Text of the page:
I feel like everyone read this book about two years ago and raved about it. I actually bought it back then, but was afraid I would be the one person that didn't like it. Some of the reviews made me worry that maybe it wasn't my cup of tea, and then I started seeing reviews that were less excited about it, which made me feel like I was justified in holding off on reading it. As it turns out I shouldn't have been worried at all, and I'm so glad I found some of the book challenges I did this year that inspired me to finally read this since it meets requirements for three or four of them.
The main premise of the plot revolves around a challenge between two magicians and their opposing theories on the practice of magic. Rather than face each other, the two have been pitting apprentices and students against each other for an indeterminate time. It seems that quite some time has elapsed since the last challenge, but when one of them realizes he has a daughter, he decides to use her in the challenge, even when his opponent, Alexander, gives him a chance to bow out considering that the challenge only ends with death. Alexander quickly finds an orphan to teach, and thus Marco and Celia are set up as contestants in what will become a life long challenge (while neither of the older men is exactly admirable, I liked Alexander and his methods much more).
The challenge doesn't begin immediately as both men must train their chosen representatives first, but eventually, the venue is picked, and the challenge begins, showcasing the different things the two can do with their magic. The venue of course is "Le Cirque des Reves" or the Circus of Dreams, and Marco and Celia do not realize exactly what type of contest they are in for a long time - they only know they are competing and that they are not allowed to interfere with each other.
Interspersed with the story of Marco and Celia and their growing attraction to each other are stories about the circus and its visitors. Some of the short chapters describe attractions and how a visit might feel, while other chapters focus on some of the people involved with the circus, or the effect it has on its visitors. One prominent guest of the circus is Friedrick Thiessen, the man that designd the beautiful and playful clock that graces the entrance of the circus (after reading this novel, I totally want a clock designed by this man). As magical as the circus is, it is clear that there is also something darker going on and not everything is perfect. Obviously, the challenge itself is not going to lead to a happy ending, and the oddities surrounding the circus take their toll on some of the people closely associated with the circus without actually being part of the circus.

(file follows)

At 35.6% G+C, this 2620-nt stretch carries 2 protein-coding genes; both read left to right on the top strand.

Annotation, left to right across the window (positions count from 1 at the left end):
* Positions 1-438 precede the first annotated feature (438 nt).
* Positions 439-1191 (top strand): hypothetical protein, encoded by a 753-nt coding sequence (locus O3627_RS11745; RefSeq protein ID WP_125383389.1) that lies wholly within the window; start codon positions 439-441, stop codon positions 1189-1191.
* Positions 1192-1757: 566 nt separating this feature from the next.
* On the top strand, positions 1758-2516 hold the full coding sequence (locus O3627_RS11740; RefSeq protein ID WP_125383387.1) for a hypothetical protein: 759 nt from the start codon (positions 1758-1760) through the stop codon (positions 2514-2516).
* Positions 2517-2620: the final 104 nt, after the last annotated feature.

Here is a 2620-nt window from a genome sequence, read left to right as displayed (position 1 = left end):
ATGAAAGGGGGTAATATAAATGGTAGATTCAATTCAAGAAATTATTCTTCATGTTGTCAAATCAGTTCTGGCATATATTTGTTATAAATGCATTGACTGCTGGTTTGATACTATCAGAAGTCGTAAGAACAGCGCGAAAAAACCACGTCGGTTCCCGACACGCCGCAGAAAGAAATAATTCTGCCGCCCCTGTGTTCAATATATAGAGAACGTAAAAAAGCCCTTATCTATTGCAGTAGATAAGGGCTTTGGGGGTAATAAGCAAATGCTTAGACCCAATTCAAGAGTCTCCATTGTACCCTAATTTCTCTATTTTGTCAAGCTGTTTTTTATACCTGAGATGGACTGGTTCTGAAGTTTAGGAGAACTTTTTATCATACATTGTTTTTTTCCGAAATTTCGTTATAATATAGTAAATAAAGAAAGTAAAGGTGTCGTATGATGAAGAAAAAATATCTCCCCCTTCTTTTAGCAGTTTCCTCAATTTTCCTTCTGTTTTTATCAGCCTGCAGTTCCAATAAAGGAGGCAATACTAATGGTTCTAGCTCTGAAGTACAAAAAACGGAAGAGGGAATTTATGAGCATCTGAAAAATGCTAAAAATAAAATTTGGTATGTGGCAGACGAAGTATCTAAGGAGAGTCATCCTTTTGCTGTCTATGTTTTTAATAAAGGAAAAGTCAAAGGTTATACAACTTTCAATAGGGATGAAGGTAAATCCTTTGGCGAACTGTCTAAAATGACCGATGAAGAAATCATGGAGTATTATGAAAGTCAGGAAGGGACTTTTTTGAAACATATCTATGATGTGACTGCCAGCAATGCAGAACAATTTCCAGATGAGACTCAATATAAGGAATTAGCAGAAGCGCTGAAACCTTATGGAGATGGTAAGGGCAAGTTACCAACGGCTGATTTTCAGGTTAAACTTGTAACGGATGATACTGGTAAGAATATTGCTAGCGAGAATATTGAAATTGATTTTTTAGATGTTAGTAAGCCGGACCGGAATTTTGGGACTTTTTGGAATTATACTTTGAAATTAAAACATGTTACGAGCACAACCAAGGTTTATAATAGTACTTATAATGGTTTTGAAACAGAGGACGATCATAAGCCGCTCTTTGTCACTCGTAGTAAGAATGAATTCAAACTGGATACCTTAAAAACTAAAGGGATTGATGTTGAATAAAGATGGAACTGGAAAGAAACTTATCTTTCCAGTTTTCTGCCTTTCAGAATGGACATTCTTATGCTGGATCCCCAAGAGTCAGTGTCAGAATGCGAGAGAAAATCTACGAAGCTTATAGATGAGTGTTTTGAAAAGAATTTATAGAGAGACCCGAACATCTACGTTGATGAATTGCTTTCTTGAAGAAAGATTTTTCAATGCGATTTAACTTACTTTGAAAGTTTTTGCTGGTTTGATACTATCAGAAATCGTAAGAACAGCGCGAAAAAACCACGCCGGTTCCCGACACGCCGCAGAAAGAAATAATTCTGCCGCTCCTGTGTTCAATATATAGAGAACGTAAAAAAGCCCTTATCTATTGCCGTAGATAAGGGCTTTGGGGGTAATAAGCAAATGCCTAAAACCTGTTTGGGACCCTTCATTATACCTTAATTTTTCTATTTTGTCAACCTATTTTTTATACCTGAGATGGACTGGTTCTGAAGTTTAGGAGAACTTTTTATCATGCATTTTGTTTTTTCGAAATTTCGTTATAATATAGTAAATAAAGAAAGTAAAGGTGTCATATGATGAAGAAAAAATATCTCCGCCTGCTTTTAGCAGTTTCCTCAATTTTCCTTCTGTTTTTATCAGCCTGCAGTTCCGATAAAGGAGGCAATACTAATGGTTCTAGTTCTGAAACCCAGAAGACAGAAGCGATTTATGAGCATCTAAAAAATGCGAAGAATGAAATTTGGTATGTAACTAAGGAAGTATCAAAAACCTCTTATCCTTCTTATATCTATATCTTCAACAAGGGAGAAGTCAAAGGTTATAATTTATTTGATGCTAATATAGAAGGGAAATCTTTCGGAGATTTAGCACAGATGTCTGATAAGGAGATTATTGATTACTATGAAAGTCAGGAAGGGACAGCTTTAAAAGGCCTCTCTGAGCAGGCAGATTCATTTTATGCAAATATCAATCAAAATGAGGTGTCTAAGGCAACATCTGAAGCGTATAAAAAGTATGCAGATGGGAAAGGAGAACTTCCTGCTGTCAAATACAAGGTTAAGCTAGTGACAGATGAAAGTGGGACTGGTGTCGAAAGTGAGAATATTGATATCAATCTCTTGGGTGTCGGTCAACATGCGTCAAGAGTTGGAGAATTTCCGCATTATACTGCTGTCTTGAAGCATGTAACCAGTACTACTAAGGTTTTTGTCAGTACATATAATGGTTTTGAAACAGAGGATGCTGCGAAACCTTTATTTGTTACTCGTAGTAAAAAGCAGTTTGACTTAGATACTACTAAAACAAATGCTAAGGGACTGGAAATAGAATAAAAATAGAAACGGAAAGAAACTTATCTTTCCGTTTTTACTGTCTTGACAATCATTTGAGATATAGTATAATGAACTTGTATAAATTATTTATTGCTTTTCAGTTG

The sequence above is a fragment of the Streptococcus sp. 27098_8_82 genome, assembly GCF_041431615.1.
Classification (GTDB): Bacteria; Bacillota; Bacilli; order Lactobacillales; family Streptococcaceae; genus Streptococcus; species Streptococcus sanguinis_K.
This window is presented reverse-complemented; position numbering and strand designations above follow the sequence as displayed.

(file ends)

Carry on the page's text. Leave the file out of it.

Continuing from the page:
The descriptions of the circus are very enchanting, and the novel's success has very much to do with the details and the atmosphere it creates rather than the plot itself. There are so many little vignettes and different characters, all of which are quite enjoyable so that even though Marco and Celia are the main players, they are also just part of a large ensemble. In a way, it reminded me of Jonathan Strange and Mr. Norrell, though that one was much more complex and dense novel. Still, it had that same type of feeling to it for me, though this one was a bit lighter and fluffier. I'm definitely curious to see what else Morgenstern has in store for her future novels.